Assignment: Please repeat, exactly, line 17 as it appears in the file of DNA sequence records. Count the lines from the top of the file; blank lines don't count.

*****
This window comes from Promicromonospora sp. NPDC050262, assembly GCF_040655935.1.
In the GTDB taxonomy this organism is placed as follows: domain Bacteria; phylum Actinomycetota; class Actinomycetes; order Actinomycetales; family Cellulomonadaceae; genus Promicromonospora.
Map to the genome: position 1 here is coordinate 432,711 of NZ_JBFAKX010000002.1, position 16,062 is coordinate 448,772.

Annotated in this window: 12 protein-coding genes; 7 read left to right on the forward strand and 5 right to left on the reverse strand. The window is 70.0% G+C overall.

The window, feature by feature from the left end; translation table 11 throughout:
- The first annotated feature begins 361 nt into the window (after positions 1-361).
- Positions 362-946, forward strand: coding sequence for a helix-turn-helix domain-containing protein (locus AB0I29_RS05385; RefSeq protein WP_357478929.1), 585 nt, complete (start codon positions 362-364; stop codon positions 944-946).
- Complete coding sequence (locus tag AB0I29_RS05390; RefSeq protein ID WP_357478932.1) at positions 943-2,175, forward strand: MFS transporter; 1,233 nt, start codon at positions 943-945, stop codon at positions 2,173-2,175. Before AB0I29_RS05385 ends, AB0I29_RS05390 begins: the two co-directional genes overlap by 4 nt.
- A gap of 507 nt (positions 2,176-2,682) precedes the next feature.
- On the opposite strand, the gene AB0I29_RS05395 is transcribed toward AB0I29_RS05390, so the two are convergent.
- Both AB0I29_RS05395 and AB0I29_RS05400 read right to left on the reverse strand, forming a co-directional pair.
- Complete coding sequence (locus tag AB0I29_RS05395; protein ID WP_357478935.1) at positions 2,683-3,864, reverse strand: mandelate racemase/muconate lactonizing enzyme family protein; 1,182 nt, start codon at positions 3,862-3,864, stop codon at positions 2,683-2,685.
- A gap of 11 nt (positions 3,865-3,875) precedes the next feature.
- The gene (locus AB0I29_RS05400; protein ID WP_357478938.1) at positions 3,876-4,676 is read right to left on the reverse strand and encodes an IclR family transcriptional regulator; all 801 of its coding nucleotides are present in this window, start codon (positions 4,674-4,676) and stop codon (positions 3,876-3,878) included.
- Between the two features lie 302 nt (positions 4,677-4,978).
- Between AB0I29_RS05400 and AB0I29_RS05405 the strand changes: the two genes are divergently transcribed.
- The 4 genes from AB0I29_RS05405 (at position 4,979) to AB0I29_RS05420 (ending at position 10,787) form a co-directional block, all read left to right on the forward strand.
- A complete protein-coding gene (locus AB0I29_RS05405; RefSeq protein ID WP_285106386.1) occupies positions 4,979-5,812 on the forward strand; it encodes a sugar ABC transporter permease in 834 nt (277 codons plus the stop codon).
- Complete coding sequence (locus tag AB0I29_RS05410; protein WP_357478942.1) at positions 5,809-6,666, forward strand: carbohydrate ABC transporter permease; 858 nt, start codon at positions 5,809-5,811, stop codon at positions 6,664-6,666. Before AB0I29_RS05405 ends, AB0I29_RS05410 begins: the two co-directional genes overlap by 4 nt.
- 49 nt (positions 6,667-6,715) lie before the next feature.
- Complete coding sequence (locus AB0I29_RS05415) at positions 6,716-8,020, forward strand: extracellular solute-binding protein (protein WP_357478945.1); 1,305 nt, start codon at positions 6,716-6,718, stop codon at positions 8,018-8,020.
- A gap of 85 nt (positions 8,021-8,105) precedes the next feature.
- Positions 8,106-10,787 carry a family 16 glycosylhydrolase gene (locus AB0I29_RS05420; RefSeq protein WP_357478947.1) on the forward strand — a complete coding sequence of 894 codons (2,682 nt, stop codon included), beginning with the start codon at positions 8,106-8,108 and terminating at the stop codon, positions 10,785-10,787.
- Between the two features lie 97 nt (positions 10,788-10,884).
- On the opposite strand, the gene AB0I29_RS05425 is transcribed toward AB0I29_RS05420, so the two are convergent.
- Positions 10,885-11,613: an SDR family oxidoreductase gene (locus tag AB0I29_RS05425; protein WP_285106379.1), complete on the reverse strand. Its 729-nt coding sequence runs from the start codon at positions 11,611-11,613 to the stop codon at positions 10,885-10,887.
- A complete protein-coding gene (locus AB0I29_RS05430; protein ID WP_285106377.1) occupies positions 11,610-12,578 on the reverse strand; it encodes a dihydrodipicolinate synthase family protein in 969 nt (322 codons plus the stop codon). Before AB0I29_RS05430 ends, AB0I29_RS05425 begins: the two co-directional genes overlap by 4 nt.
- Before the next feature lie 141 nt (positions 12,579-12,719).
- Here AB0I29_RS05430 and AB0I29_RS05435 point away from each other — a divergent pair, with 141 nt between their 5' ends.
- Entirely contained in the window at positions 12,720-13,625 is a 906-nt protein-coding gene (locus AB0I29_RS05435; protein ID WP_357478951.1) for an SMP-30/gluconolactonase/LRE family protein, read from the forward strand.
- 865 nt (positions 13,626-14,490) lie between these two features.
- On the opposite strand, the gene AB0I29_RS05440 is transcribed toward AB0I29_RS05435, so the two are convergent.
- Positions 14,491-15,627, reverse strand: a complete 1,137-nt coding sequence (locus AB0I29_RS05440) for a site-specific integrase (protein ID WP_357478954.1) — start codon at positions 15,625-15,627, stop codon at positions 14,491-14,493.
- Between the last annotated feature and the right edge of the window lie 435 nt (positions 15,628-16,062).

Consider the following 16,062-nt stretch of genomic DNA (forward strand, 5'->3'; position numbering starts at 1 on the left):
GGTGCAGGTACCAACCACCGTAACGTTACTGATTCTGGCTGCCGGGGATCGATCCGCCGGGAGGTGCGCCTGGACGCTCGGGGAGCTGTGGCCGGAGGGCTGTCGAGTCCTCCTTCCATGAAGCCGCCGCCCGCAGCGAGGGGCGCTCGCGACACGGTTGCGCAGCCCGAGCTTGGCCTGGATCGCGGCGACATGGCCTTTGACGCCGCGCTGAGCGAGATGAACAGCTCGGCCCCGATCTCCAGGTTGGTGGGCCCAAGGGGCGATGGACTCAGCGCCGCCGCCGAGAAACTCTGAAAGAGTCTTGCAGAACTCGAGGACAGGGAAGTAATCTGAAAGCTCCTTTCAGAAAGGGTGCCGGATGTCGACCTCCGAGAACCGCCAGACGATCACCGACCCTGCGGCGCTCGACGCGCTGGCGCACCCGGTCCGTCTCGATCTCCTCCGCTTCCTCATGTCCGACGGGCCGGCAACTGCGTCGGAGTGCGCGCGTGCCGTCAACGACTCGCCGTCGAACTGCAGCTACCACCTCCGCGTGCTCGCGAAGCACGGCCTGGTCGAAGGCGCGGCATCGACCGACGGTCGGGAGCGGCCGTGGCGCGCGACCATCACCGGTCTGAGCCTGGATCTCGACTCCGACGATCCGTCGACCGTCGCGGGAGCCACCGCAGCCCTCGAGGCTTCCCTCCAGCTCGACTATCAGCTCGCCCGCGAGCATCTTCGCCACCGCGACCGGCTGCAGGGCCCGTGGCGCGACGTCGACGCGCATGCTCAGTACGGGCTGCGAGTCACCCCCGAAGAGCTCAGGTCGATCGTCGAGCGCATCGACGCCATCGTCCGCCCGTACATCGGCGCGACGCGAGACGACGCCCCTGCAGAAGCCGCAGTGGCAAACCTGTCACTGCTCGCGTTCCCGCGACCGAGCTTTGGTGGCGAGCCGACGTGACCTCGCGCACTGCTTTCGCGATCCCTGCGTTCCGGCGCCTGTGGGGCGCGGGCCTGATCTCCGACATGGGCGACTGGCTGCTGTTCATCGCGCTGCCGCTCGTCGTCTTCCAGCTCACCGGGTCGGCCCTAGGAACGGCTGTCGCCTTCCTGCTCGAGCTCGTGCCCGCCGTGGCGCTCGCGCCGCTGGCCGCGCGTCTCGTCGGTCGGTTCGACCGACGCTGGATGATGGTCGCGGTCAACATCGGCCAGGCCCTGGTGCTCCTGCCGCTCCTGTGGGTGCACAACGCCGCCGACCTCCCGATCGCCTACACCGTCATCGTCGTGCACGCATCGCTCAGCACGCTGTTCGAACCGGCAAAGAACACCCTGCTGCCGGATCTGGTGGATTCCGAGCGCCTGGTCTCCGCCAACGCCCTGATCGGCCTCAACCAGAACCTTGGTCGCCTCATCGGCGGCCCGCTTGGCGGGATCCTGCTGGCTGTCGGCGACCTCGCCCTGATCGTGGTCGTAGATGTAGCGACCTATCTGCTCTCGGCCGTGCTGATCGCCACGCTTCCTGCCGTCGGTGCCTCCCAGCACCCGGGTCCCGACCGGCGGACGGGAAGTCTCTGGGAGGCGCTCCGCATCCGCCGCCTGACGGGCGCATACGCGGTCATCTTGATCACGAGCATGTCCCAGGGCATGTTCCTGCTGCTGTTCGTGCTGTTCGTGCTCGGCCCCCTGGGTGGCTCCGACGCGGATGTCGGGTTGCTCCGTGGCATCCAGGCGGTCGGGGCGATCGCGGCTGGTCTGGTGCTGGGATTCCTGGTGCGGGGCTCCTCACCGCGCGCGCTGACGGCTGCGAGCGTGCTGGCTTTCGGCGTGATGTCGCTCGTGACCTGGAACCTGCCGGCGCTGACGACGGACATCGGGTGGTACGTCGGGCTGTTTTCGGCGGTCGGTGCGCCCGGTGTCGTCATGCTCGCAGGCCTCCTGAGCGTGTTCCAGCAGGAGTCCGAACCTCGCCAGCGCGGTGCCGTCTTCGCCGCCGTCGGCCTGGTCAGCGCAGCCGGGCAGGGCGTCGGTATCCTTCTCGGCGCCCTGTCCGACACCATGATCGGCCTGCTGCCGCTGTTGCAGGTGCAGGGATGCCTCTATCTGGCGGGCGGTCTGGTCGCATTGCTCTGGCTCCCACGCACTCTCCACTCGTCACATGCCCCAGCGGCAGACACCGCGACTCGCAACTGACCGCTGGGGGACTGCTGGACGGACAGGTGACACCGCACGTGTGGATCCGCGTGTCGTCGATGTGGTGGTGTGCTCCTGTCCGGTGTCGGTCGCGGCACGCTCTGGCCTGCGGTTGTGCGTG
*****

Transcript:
- The 4 genes from AB0I29_RS05405 (at position 4,979) to AB0I29_RS05420 (ending at position 10,787) form a co-directional block, all read left to right on the forward strand.